L.A. Noire Countdown
Investigating the road to L. A. Noire: Week #2
©2011 Nicholas Laborde
With expectations running high and hype slowly escalating, you’re going to find yourself more and more interested in the fascinating world of crime drama.
Last week, I presented to you The Untouchables, which was very in-keeping with the time frame. While post-World War I (and II) America is a cultural explosion and the setting for much classic crime drama, this week we’re stepping out of the time machine and visiting modern day.
This time, we’re presenting a television series that many have come to love.
Crime Scene Investigation, or otherwise known as, CSI.
CSI -Crime Scene Investigations
For the ill-informed, CSI stands for crime scene investigation. There are three main series: CSI Miami (launched 2002) CSI: New York (launched 2004) and CSI Las Vegas (with Las Vegas being the original pilot show launched in 2000), each with their very own respective cast of characters.
Each show has it’s own underlying team scenario going on week by week, which plays out under each weeks main adventure into the world of the criminal mind, and crime scene investigation.
There have been several games based around the CSI: NY series, which do quite well in their own genre, so it will be interesting to see if fans of those games steer themselves towards L.A. Noire with just the same amount of enthusiasm; only time will tell.
The essential plot of the series is relatively simple: investigating particularly odd or nasty crimes and eventually solving them, all with the advances of modern technology (which, upon further recollection, we’ll most likely feel a longing for in L.A. Noire).
He’s the leader of the Miami Dade Police Department, and is the type of cop every respective law enforcer wishes to be.
And not only is he good at what he does, he’s good with the ladies as well.
You’ll quickly find yourself loving Lt. Caine all the more while falling in love with the rest of the cast and the series as a whole.
Most of the seasons can be found for under USD$20 a piece, and are completely worth it.
Of course, a Netflix subscription would probably be more economical.
CSI: Miami stands distinctly different from its sister shows, by using vivid color shading, drastic use of color in its settings and scenes throughout each episode and in their headquarters/station.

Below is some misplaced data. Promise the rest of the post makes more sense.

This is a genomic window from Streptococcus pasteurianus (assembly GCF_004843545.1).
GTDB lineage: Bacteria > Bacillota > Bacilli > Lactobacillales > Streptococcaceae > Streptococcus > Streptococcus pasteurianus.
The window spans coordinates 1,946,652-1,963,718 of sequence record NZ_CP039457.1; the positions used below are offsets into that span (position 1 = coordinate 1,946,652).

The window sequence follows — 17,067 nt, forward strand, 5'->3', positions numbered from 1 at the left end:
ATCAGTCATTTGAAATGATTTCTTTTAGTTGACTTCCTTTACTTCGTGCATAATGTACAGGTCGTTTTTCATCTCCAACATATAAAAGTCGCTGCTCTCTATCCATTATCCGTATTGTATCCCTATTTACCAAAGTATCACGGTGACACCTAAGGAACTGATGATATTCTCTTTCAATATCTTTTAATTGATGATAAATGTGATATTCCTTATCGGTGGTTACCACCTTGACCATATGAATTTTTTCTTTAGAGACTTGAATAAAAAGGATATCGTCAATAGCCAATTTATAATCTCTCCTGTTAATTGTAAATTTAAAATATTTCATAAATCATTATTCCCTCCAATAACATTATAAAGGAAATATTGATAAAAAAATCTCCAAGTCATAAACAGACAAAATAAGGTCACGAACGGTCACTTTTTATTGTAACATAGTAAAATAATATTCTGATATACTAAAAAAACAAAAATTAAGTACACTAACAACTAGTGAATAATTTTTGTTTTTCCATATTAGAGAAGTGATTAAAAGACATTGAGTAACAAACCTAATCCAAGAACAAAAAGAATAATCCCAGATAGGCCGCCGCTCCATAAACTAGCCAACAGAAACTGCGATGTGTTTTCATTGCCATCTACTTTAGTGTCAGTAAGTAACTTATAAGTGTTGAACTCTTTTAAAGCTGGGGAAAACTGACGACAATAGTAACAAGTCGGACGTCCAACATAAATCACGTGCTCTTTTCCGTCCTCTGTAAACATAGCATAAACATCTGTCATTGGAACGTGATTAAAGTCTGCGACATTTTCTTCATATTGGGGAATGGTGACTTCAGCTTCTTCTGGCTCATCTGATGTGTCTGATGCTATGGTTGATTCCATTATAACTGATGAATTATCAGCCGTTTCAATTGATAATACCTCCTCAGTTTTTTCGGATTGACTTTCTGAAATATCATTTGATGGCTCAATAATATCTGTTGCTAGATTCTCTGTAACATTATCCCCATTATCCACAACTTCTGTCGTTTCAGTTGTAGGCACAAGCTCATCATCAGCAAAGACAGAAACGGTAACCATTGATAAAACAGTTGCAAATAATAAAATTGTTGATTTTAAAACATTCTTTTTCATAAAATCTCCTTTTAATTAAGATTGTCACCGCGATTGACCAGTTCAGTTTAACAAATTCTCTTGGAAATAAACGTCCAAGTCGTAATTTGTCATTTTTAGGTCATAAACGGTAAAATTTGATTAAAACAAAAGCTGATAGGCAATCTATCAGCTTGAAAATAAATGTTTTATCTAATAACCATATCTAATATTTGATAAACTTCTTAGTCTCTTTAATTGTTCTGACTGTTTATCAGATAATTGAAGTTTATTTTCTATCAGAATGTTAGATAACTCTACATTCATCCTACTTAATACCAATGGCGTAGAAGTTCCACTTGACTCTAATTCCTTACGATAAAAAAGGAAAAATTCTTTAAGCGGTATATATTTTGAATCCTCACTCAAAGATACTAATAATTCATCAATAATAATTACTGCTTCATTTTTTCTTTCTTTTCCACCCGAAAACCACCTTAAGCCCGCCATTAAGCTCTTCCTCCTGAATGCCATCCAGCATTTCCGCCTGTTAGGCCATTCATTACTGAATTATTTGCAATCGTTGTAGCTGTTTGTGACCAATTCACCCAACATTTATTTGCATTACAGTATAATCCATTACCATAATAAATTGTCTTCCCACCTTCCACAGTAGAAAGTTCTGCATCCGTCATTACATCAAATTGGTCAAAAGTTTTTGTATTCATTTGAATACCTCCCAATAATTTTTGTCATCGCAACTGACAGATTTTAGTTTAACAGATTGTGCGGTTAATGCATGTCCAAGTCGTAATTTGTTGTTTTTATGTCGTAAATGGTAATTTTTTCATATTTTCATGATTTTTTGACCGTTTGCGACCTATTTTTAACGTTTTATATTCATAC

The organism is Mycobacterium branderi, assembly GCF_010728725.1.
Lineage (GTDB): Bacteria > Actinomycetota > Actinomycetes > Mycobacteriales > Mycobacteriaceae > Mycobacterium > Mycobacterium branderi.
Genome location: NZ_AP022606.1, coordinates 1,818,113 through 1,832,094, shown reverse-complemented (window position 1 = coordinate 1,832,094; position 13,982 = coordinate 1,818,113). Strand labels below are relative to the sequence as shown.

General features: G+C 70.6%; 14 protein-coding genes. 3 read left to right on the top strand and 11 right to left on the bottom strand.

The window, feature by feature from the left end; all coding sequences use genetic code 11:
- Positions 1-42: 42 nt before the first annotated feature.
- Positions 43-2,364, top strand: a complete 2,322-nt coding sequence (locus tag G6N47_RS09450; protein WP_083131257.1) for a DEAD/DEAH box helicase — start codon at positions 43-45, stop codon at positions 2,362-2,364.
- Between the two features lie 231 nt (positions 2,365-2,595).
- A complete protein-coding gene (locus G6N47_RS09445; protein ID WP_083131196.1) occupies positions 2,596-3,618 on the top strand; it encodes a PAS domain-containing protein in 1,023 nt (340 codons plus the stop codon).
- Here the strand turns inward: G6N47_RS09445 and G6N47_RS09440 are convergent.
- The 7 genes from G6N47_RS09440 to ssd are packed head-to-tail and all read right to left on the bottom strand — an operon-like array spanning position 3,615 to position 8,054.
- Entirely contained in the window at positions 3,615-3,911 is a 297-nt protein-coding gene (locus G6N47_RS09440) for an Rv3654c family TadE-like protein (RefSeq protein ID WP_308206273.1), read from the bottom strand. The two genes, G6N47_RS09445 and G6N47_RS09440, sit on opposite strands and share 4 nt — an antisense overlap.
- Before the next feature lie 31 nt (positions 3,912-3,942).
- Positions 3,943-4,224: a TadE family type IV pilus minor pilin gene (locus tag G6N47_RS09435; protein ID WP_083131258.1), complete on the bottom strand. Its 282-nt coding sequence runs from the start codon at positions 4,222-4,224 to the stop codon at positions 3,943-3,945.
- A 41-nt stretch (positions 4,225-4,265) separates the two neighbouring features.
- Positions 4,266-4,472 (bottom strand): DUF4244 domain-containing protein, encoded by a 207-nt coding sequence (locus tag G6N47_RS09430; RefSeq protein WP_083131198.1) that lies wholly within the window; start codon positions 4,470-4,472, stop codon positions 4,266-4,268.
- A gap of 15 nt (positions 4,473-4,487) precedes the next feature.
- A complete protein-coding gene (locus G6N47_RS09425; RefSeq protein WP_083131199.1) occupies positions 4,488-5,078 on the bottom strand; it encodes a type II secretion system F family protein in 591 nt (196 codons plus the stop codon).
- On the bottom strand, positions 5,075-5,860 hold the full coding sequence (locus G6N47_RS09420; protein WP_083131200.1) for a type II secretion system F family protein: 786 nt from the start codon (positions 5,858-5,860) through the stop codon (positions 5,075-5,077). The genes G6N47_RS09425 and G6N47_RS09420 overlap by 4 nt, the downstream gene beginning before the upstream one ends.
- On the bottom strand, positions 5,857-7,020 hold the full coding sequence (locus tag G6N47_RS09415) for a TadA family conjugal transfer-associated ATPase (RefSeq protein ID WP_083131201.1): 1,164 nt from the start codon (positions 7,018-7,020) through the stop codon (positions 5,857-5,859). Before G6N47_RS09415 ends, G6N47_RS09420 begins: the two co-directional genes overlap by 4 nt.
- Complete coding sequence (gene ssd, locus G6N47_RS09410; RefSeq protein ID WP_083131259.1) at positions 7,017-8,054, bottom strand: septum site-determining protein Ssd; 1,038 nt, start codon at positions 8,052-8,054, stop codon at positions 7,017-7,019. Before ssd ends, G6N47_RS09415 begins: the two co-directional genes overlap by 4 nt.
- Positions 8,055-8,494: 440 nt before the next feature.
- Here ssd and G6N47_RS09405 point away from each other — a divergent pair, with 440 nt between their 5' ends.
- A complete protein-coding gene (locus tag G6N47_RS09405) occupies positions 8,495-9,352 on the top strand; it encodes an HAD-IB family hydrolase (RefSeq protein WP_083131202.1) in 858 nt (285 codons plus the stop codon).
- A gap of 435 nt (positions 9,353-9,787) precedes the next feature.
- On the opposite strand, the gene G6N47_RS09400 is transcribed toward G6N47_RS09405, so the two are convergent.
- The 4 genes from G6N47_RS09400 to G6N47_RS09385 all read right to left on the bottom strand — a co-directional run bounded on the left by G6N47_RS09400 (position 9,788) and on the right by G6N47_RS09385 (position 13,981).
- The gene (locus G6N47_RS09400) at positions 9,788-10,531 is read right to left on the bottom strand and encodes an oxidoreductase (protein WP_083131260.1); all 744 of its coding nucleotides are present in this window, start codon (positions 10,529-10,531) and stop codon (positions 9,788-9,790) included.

In very similar ways, you will need to use your wits and evidence at hand in order to bring down the bad guys in when you’re in L.A. Noire when it’s released later in May.
As in CSI, gunfights are not the main focus. Rather, investigation and detective work is the order of the day.
Of course, one must realize, that true CSI is far from the depictions given to film and TV series such as these.
So much so, that there is now a genuine syndrome known as the CSI Effect, which has many of the public believing that actual crime scene investigation is easy and clear cut as that shown on the series.
Which of course is farther from the truth than many believe.
While it is not the exact type of investigation you will undertake in L.A. Noire, it will give you an idea that guns do not always solve a case.
Although L.A. Noire’s won’t be the same, the sense of crime drama is still the same no matter the setting.
[ED: It's my own personal view, that David Caruso. is perhaps one of the worlds worst actors on the small, or large screen. Devoid of any sort of expression, and has but a few basic body postures he uses, no matter what the movie or screenplay he is in.
Even his co-workers find him cold and stiff to work with. He might well be a nice guy, but as an actor - well . . enough said (as they say these days]
More L.A. Noire game teasers: Wk 2
What itr is however, is a brilliantly laid out game set in the 30-40′s that has you playing the role of an up-and-coming young police officer, working his way up from the ‘beat’ on the streets of L.A, to become a formidable detective in the respected L.A. Police Department.
Through helping apprehend the criminals at the beginning of the game, you gain an understanding of how crimes are carried out, which helps you move up the ranks towards greater things within the force.
• L.A. Noire: The Case That Makes You
Sure, you use your gun more in the first part of the game and a street cop, but the majority of the game is played out as the detective, having you rely on the little pieces of evidence at the scene of a crime, or in how you extract information from suspects and witnesses.
All of whom can be deceptive, or simply ill-informed and not really clear with their recollection of the events. Your job is to uncover who is telling the truth, who is avoiding it, and ideally, finding the ‘right’ criminal in the case at hand.
• L.A. Noire screenshots slideshow
The advancements of game engines these days is staggering, with the likes of Frostbite 2′s great showings in Battlefield 3, or Crytek Engine 2 with Crysis 2, the realm of the ‘uncanny valley’ has yet to be fully realised in gaming.
But I would have to say, even all those other engines, while extremely powerful at what they do, still lack the finer details of what Team Bondi has created in L.A. Noire’s proprietary engine for facial recognition, animation and body language playback.
Sure, no game engine is perfect, but with games like this, and the brains behind them working more and more towards closing that gap in the ‘Uncanny Valley’, we will be getting closer to having games really unfold before our eyes, in a manner we never thought possible in gaming.
©2011 Nicholas Laborde
• OXCGN Anticimeter